Growing old is inevitable, growing up is optional.

ESMRI’s origins go back to when the MRA was Formed in 1978. The MRA took its slogan from the American ABATE riders group – Let Those Who Ride Decide. They were formed in Melbourne by riders who were united in their desire to represent motorcycling and take a strong political voice to government.  Back then you had to do 80kmh carrying a pillion. We’d laugh at that now. Their efforts changed this law.

In 1985/86 as a P plater you were restricted to 80kmh. You got tailgated in every 100 zone. Same rule applied to caravans. It was dangerous.

In order to engage the motorcycling community the MRA ran a lot of social events. They had the toy run, ran rallies and also organised political protest rides. Come late 1986, lobbying to get footpath parking was in full swing. For no other reason than to tell drivers and government we exist and we vote, DAR’s (Driver Awareness Rides) were held. Bad laws got changed, and some good new laws got made.

Bikes mass parked in every parking spot in the city so cars couldn’t park and this was done several times. As parking officers tried to issue tickets, one bike would move off and another would pull into the same spot and feed the meter. It was rider power at its best and being part of it was a fantastic experience. Everyone who parks on a footpath today should pause to ponder how lucky we made them!

The Awareness Rides would literally amass thousands of riders who would block traffic and intersections and ride through the middle of the city, past the hospitals where injured riders were healing and then go somewhere for a big party. And it was always on the news.

One of the early DAR protest rides was in 1985 or ‘86 that ended at the Motorcycling is Magic Rally. These “driver awareness rides” introduced many learner riders to their first group rides, rally, gymkhana, burnout comp etc. which built a fantastic atmosphere for riders alike. The DARs were run around November just before the toy runs.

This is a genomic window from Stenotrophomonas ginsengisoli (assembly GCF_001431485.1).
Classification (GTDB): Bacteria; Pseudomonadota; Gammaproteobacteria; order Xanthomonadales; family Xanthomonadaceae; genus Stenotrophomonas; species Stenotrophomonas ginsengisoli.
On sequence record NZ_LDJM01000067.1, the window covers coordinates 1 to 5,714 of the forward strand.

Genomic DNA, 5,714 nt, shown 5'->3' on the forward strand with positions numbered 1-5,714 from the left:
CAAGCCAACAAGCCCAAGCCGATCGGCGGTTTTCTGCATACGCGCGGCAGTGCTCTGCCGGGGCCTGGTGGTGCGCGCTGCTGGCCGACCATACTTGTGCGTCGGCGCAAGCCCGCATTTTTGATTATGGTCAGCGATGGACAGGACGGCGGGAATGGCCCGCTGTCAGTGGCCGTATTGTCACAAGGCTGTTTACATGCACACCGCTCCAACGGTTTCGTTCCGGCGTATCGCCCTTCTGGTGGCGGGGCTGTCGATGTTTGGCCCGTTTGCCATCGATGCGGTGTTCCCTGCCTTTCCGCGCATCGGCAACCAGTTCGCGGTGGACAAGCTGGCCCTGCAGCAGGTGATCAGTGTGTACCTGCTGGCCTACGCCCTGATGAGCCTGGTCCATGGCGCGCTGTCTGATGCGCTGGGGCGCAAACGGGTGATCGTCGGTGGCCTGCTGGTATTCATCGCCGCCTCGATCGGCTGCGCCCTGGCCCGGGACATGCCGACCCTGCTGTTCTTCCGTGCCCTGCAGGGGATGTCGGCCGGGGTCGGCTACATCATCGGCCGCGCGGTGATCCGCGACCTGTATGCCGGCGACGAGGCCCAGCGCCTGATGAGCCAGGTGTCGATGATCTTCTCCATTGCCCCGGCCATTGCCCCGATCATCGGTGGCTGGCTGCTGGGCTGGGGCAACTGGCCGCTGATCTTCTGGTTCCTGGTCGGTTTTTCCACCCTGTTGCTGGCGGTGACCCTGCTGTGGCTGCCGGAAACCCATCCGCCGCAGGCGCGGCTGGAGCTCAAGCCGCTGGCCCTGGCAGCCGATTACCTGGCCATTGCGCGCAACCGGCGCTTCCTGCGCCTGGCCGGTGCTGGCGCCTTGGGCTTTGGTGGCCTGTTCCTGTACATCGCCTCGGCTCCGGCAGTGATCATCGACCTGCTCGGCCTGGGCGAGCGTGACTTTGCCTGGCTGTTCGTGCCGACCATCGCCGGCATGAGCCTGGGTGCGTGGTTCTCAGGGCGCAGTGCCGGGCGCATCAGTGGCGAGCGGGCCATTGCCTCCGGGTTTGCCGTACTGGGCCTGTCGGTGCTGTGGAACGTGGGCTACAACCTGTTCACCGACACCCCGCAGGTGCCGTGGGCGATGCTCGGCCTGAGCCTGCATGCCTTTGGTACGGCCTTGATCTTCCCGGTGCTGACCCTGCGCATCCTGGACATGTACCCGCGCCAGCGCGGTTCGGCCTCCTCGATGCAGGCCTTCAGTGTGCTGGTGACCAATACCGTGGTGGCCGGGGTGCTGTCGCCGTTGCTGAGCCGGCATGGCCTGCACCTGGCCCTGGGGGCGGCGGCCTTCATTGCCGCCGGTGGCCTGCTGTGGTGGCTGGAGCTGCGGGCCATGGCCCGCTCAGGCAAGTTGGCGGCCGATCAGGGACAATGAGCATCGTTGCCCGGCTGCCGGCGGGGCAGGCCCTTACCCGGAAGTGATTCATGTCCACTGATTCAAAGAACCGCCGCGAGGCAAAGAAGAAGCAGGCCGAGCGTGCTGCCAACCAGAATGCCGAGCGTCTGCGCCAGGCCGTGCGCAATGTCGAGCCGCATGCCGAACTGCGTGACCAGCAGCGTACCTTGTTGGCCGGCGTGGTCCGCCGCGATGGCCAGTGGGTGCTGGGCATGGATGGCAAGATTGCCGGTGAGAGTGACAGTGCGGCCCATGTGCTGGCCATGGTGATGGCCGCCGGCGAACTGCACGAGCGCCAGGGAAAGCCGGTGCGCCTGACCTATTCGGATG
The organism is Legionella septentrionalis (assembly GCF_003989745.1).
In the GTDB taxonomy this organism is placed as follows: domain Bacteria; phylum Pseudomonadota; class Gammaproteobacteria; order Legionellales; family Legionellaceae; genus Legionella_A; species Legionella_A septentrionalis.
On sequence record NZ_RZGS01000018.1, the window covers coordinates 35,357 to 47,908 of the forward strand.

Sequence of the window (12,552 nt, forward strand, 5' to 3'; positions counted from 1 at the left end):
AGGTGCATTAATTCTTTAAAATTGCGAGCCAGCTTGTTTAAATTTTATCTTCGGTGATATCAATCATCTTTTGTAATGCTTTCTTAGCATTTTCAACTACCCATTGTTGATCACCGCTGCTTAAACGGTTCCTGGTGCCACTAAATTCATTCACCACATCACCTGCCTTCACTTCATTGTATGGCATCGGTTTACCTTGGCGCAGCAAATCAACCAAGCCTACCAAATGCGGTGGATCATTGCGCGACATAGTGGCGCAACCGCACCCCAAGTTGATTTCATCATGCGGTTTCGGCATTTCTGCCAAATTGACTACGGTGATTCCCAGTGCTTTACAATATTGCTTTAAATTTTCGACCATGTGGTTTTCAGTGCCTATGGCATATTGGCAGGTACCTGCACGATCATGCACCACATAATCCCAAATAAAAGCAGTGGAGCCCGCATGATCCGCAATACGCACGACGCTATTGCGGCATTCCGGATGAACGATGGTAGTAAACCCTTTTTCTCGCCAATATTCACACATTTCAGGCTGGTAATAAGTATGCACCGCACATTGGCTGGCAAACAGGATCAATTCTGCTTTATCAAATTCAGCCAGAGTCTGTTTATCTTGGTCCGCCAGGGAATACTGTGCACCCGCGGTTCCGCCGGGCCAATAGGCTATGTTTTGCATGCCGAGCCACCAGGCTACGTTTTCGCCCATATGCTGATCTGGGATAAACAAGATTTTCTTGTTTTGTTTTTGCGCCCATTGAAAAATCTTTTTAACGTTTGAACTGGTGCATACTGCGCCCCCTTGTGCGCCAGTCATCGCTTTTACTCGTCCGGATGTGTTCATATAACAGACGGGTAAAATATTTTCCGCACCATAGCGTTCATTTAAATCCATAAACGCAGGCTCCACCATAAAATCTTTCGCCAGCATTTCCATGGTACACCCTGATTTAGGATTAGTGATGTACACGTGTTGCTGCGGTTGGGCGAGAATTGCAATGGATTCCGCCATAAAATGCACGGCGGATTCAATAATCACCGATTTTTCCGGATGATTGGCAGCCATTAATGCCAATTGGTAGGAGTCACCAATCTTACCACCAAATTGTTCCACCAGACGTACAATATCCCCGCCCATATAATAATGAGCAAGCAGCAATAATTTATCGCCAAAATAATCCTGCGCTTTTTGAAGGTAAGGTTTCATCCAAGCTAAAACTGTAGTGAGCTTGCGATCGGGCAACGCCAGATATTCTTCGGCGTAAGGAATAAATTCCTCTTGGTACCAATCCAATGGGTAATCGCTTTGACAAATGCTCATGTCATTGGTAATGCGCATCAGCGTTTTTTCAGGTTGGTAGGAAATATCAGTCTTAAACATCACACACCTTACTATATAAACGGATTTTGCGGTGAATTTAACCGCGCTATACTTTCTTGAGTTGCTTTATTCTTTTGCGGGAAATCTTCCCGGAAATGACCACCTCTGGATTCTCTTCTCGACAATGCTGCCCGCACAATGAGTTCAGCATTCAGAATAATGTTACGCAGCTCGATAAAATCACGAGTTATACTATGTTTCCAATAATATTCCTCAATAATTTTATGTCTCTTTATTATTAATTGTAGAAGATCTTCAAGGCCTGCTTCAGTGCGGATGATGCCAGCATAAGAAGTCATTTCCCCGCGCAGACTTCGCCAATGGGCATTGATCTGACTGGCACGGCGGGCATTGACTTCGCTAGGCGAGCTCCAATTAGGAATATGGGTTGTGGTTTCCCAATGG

The MRA organisation grew, registers were formed so that local groups of riders could come together and socialise. These grew in size and numbers. Around this time, joining the MRA meant you could attend any register as a member and you simply chose the most convenient. Living in the Eastern Suburbs there was the choice of the Metro register who met at various pubs in the city or go to Ferntree Gully where the Eastern Suburbs MRA register met using the Royal and the Middle for various functions.

The other registers around at the time relevant to our history included Western Suburbs MRA, Sale and Districts MRA and the 4Bs which stood for the Bent and Buckled Bikers Bureau. 4Bs members visited injured riders in local hospitals and dropped off magazines, helped with bike recovery and repairs and could call on MRA members if anything needed sorting.

This brings us to the Rallies.  The Motorcycling Magic Rally was organised by the Metro register and held November each year fairly close to Melbourne including Geelong, Romsey, Hanging Rock.  Then there was the December Toy run and Sale and Districts MRA ran the Confusion Rally at Licola on the January Australia Day long weekend.  This was the same weekend as the Clubman Rally and many badge collectors attended both Rallies on the same weekend. A few weeks after Confusion, 4Bs ran the Broken Bones Rally in Erica. Another MRA rally was the Howqua Rally which was a winter Rally in the valley of the same name.